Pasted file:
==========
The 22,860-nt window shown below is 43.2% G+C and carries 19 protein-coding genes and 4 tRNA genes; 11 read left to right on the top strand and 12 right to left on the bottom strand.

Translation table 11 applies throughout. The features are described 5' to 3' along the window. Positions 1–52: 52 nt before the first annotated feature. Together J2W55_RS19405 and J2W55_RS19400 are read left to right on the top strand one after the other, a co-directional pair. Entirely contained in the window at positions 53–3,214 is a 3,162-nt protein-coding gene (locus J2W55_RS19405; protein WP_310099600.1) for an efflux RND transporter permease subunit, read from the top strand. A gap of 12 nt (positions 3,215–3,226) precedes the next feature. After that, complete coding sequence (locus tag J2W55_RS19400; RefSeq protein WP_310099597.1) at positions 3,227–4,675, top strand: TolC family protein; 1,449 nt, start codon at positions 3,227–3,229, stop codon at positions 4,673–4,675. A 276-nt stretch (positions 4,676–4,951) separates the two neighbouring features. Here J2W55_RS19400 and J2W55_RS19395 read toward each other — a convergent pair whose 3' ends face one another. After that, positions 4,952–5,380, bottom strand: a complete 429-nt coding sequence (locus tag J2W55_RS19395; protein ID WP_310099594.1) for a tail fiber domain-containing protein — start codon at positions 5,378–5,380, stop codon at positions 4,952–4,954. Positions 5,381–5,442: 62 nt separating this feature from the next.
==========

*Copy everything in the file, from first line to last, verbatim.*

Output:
The 22,860-nt window shown below is 43.2% G+C and carries 19 protein-coding genes and 4 tRNA genes; 11 read left to right on the top strand and 12 right to left on the bottom strand.

Translation table 11 applies throughout. The features are described 5' to 3' along the window. Positions 1–52: 52 nt before the first annotated feature. Together J2W55_RS19405 and J2W55_RS19400 are read left to right on the top strand one after the other, a co-directional pair. Entirely contained in the window at positions 53–3,214 is a 3,162-nt protein-coding gene (locus J2W55_RS19405; protein WP_310099600.1) for an efflux RND transporter permease subunit, read from the top strand. A gap of 12 nt (positions 3,215–3,226) precedes the next feature. After that, complete coding sequence (locus tag J2W55_RS19400; RefSeq protein WP_310099597.1) at positions 3,227–4,675, top strand: TolC family protein; 1,449 nt, start codon at positions 3,227–3,229, stop codon at positions 4,673–4,675. A 276-nt stretch (positions 4,676–4,951) separates the two neighbouring features. Here J2W55_RS19400 and J2W55_RS19395 read toward each other — a convergent pair whose 3' ends face one another. After that, positions 4,952–5,380, bottom strand: a complete 429-nt coding sequence (locus tag J2W55_RS19395; protein ID WP_310099594.1) for a tail fiber domain-containing protein — start codon at positions 5,378–5,380, stop codon at positions 4,952–4,954. Positions 5,381–5,442: 62 nt separating this feature from the next.